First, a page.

DENVER â€“ Colorado lawmakers on Wednesday sent a bill to the governor that would raise salaries for themselves and other elected officials.
The pay bump would be the first increase since 1999, as previous legislative attempts to raise salaries failed.
Senate Bill 288 was introduced and sent through the Legislature very quickly, having been introduced late, on April 30.
It received a vote in the House of 33-30, with Rep. J. Paul Brown, R-Ignacio, voting against the raise, and Rep. Don Coram, R-Montrose, supporting it.
The Senate backed the bill by a vote of 21-14, with Sen. Ellen Roberts, R-Durango, supporting the measure.
The new salaries would not kick in until 2019, meaning many lawmakers voting for the bill would not be serving at the time. Gov. John Hickenloopeer also would be term-limited by then.
The price tag of the bill is $1.3 million. It would increase pay for executive elected officers, lawmakers and other local officials.
Lawmakers, the governor, lieutenant governor, attorney general, secretary of state and treasurer would receive salaries based on a percentage of certain judicial salaries, such as the chief justice of the Supreme Court.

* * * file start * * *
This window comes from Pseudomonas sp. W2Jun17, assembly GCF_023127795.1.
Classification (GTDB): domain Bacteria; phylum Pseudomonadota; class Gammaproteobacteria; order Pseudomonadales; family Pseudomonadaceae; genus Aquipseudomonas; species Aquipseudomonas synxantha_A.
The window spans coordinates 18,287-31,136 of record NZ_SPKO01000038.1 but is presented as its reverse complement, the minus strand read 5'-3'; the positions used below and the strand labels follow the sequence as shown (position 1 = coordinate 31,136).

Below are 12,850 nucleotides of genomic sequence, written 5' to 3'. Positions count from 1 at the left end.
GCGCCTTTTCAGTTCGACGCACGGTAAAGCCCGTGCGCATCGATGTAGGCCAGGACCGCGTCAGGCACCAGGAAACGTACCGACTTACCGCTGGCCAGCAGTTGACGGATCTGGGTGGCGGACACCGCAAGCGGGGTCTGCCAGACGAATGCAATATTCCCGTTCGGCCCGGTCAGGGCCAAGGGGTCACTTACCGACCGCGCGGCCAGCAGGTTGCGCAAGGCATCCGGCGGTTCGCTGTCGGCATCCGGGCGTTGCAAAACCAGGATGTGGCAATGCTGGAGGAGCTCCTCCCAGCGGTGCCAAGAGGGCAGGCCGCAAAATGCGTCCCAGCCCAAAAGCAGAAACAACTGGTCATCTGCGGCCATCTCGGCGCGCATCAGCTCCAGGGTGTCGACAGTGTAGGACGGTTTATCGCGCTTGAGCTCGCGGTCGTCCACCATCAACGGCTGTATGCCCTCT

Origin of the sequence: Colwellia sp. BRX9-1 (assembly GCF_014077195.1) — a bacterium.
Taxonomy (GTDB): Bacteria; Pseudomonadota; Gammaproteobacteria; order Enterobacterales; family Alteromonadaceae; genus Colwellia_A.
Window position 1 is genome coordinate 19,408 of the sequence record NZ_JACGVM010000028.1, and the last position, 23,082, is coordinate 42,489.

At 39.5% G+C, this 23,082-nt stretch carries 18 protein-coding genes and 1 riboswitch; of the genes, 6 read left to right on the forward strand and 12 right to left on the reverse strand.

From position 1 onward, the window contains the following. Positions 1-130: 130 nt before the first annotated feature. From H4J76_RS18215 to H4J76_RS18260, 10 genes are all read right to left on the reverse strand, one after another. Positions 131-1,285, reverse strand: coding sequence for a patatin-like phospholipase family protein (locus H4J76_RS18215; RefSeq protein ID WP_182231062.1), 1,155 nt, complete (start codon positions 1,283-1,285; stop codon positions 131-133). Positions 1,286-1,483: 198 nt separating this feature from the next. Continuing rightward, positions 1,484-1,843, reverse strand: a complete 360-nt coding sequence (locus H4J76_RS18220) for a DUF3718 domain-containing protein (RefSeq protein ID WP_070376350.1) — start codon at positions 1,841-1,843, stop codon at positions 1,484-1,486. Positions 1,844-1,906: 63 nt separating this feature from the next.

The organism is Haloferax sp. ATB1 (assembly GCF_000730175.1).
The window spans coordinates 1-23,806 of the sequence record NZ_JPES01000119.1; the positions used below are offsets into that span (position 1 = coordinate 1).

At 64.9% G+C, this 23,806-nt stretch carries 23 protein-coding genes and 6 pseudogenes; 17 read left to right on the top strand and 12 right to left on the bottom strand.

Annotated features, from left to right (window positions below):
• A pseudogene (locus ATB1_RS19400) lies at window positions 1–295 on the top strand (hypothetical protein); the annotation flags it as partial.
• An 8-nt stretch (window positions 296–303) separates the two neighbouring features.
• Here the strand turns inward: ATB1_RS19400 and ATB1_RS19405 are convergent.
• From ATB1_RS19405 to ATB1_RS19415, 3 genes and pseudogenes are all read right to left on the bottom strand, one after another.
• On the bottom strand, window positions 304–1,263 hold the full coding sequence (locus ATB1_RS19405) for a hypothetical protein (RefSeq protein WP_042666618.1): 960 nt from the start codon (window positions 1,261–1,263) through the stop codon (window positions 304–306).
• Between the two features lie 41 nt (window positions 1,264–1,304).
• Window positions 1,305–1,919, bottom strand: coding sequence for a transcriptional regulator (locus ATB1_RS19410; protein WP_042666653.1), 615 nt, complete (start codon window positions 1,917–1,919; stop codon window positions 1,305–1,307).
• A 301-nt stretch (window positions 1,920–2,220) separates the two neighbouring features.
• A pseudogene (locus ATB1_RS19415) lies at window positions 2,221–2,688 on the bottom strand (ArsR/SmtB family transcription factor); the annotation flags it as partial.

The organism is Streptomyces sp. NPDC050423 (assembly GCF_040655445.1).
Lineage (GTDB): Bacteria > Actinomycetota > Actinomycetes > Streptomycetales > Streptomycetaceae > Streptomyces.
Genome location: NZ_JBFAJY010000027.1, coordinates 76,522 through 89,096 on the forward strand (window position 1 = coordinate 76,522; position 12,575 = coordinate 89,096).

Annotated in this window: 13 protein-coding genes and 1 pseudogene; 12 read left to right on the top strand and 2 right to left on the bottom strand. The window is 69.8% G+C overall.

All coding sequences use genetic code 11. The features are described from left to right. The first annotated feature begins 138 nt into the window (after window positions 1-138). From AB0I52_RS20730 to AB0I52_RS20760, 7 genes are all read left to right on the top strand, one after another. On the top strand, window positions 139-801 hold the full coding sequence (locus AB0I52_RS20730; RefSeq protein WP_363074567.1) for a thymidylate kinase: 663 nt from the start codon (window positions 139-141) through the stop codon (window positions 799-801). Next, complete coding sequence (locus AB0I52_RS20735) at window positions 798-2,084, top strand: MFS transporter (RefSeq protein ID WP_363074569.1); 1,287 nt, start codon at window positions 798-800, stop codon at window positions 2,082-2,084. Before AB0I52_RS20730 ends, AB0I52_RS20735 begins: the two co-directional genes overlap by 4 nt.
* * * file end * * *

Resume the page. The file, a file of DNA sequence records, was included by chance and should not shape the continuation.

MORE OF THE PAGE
Based on current budget figures and judicial salaries, the governor would receive a 30 percent pay hike, from $90,000 a year to about $117,000 a year; attorney general would get about $102,000 instead of $80,000; and other constitutional officers would receive about $88,000 compared with $68,500.
Lawmakers would see pay raises of almost 27 percent, from $30,000 a year to about $38,000 a year. County officials would receive raises based on the size of a county and other formulas.
Those numbers could jump to increases as high as 42 percent if judicial salaries spike and inflation increases by at least 2.3 percent.